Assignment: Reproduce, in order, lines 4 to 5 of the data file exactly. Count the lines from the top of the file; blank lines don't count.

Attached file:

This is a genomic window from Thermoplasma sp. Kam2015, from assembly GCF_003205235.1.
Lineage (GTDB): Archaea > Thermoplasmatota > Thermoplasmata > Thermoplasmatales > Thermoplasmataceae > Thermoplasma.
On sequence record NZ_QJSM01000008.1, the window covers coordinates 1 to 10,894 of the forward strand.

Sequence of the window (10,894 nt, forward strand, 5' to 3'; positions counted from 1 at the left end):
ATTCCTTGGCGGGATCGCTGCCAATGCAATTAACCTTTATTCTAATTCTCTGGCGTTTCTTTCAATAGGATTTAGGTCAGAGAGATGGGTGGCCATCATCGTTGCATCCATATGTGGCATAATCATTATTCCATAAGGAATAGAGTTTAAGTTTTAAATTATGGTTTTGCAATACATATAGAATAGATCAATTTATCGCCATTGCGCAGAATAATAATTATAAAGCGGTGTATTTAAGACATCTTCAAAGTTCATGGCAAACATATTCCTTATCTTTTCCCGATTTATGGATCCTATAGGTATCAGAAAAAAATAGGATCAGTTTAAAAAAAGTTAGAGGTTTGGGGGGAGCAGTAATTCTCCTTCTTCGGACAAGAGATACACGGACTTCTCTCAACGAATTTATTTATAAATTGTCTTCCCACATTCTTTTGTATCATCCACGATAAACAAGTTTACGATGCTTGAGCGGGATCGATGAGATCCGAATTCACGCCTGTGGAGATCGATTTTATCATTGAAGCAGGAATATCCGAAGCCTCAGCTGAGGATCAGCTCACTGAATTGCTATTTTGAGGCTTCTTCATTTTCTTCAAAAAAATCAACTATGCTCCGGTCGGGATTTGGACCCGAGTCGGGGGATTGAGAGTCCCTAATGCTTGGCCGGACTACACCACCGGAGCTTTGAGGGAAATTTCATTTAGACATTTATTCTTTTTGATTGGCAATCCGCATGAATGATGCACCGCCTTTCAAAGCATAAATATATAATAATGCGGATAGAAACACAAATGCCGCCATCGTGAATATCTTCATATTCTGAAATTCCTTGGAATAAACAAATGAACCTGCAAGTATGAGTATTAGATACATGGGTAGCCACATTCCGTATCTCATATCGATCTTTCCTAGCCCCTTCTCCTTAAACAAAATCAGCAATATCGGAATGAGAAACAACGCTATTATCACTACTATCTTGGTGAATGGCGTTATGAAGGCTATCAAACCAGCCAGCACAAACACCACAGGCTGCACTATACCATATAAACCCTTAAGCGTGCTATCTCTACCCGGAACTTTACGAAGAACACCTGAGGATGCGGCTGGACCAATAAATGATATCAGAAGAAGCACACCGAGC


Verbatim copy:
Sequence of the window (10,894 nt, forward strand, 5' to 3'; positions counted from 1 at the left end):
ATTCCTTGGCGGGATCGCTGCCAATGCAATTAACCTTTATTCTAATTCTCTGGCGTTTCTTTCAATAGGATTTAGGTCAGAGAGATGGGTGGCCATCATCGTTGCATCCATATGTGGCATAATCATTATTCCATAAGGAATAGAGTTTAAGTTTTAAATTATGGTTTTGCAATACATATAGAATAGATCAATTTATCGCCATTGCGCAGAATAATAATTATAAAGCGGTGTATTTAAGACATCTTCAAAGTTCATGGCAAACATATTCCTTATCTTTTCCCGATTTATGGATCCTATAGGTATCAGAAAAAAATAGGATCAGTTTAAAAAAAGTTAGAGGTTTGGGGGGAGCAGTAATTCTCCTTCTTCGGACAAGAGATACACGGACTTCTCTCAACGAATTTATTTATAAATTGTCTTCCCACATTCTTTTGTATCATCCACGATAAACAAGTTTACGATGCTTGAGCGGGATCGATGAGATCCGAATTCACGCCTGTGGAGATCGATTTTATCATTGAAGCAGGAATATCCGAAGCCTCAGCTGAGGATCAGCTCACTGAATTGCTATTTTGAGGCTTCTTCATTTTCTTCAAAAAAATCAACTATGCTCCGGTCGGGATTTGGACCCGAGTCGGGGGATTGAGAGTCCCTAATGCTTGGCCGGACTACACCACCGGAGCTTTGAGGGAAATTTCATTTAGACATTTATTCTTTTTGATTGGCAATCCGCATGAATGATGCACCGCCTTTCAAAGCATAAATATATAATAATGCGGATAGAAACACAAATGCCGCCATCGTGAATATCTTCATATTCTGAAATTCCTTGGAATAAACAAATGAACCTGCAAGTATGAGTATTAGATACATGGGTAGCCACATTCCGTATCTCATATCGATCTTTCCTAGCCCCTTCTCCTTAAACAAAATCAGCAATATCGGAATGAGAAACAACGCTATTATCACTACTATCTTGGTGAATGGCGTTATGAAGGCTATCAAACCAGCCAGCACAAACACCACAGGCTGCACTATACCATATAAACCCTTAAGCGTGCTATCTCTACCCGGAACTTTACGAAGAACACCTGAGGATGCGGCTGGACCAATAAATGATATCAGAAGAAGCACACCGAGC